22 Of compensation and relational solutions, 75% of LPNs, 74% of RNs and 68% of APNs indicated that improved pay would be a solution (see figure 22). Figure 22: Compensation and Relational Solutions to Solve the Nursing Shortage Improved Pay Improved Benefits Improved Work Environment Better Relations with Colleagues Better Relations with Physicians 4 38% 29% 23% 2 34% 2 26% 56% 6 61% 68% 74% 75% LPN RN APN Percentage Of educational solutions, 46% of LPNs, 47% of RNs and 4 of APNs indicated graduating more nurses and 48% of LPNs, 4 of RNs and 37% of APNS indicated more financial aid are important solutions (see figure 23) Figure 23: Educational Solutions to Solve the Nursing Shortage Graduate More Nurses More Financial Aid Accelerated Education Programs Online Education Classes 16% 23% 26% 4 37% 4 41% 38% 35% 47% 46% 48% 5% 1 15% 2 25% 3 35% 4 45% 5 Percentage LPN RN APN 3 of nurses indicated the one best solution to alleviate the nursing shortage was increased pay and improved benefits would be the best solution. 15% suggested adequate nurse staffing along with better nurse/patient ratios. 22

23 REFERENCES American Nurses Association (2001) Analysis of American Nurses Association Staffing Survey. Cornerstone Communications Group: Warwick, RI. Ghelfi, L. & Parker, T. (1997). A County-level measure of urban influence. Rural Development Perspectives, 12. (2) Nurseweek & AONE (2002). National Survey of Registered Nurses. Harris Interactive. Seago, J., Spetz, J., Chapman, S., Dyer, W., Grumbach, K. (2004). Supply, Demand and Use of Licensed Practical Nurses. Center for California Health Workforce Studies, University of California: San Francisco. Spratley, E., Johnson, A., Sochalski, J., Fritz, M. & Spencer, W. (2000). The Registered Nurse Population: Findings from the National Sample Survey of Registered Nurses. U.S. Department of Health and Human Services, Health Resources and Services Administration, Bureau of Health Professions, Division of Nursing: Washington D.C. Stamps, P. (1997). Nurses and Work Satisfaction: An Index for Measurement. Health Administration Press: Chicago, IL. U.S. Department of Labor, Bureau of Labor Statistics (2001). National and State Occupational Employment and Wage Estimates. 23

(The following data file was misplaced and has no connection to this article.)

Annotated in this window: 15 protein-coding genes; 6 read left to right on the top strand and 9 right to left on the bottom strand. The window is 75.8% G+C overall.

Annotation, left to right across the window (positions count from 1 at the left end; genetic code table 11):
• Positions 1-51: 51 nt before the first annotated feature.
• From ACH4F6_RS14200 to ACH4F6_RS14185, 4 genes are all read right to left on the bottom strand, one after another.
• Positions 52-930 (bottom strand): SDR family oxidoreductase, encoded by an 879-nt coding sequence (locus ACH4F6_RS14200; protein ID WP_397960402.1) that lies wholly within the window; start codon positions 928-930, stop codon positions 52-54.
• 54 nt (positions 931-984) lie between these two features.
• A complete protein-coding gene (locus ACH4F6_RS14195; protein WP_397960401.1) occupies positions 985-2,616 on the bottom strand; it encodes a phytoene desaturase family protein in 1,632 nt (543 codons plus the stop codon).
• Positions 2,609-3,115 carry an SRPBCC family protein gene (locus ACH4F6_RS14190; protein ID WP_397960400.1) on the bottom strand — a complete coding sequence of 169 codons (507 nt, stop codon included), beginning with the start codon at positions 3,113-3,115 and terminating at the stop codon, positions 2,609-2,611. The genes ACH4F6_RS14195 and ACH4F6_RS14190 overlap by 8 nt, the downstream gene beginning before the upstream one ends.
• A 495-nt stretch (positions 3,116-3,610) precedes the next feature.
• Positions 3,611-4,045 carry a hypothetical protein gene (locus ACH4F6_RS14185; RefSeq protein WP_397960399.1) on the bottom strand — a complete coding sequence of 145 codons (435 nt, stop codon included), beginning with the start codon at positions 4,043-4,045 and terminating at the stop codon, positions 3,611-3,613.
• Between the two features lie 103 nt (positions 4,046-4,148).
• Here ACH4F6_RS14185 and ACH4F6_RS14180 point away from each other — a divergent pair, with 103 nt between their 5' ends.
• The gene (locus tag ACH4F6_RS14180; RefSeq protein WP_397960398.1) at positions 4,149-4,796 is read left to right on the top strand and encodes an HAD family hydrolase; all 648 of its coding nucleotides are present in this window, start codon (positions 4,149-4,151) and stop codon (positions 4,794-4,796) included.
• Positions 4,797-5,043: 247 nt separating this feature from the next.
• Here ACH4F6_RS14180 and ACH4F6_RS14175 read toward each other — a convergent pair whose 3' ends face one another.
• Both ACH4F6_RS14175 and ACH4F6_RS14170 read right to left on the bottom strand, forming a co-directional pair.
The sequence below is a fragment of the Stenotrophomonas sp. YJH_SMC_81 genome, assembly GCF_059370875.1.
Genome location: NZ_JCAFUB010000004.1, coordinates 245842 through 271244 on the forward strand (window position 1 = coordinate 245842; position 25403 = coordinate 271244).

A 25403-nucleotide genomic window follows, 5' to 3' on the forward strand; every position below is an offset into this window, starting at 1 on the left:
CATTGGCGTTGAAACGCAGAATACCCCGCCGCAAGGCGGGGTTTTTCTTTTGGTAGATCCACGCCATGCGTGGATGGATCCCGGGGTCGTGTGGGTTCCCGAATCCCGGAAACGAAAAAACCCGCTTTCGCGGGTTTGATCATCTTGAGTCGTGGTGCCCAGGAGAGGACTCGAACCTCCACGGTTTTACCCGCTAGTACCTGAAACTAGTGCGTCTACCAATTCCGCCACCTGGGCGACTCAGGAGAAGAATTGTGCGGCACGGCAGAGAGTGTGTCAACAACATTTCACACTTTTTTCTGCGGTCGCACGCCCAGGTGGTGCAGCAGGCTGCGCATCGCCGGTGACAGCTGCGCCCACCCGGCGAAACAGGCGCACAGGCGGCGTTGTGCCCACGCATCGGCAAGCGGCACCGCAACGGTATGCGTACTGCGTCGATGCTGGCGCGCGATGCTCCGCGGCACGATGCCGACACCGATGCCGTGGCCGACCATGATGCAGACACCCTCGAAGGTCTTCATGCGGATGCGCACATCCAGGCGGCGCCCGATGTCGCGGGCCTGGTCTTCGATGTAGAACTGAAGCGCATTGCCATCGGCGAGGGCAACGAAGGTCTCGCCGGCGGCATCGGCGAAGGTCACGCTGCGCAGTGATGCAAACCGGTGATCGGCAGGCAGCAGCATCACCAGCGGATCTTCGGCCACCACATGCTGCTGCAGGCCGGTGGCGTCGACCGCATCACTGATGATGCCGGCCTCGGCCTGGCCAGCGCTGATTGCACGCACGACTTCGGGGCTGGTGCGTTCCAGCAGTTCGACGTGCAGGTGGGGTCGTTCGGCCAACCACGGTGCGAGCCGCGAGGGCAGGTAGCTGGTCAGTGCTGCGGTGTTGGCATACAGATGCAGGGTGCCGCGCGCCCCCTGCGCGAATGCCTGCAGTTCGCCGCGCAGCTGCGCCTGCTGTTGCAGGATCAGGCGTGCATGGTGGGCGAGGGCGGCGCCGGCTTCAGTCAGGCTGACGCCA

24

25

26

27

North Dakota Nursing Needs Study

North Dakota Nursing Needs Study North Dakota Nursing Needs Study Faculty Survey Results Center for Rural Health North Dakota Center for Health Workforce Data June 2003 Patricia Moulton, Ph.D. Seth Christman Holly Dannewitz, B.A. Mary

More information

North Dakota Nursing Needs Study

North Dakota Nursing Needs Study North Dakota Nursing Needs Study Student Focus Group Results Center for Rural Health North Dakota Center for Health Workforce Data April 2003 Patricia L. Moulton, Ph.D. This draft paper is intended for

More information

Three Year Comparison of Nurses in North Dakota Health Care Facilities: Results and Implications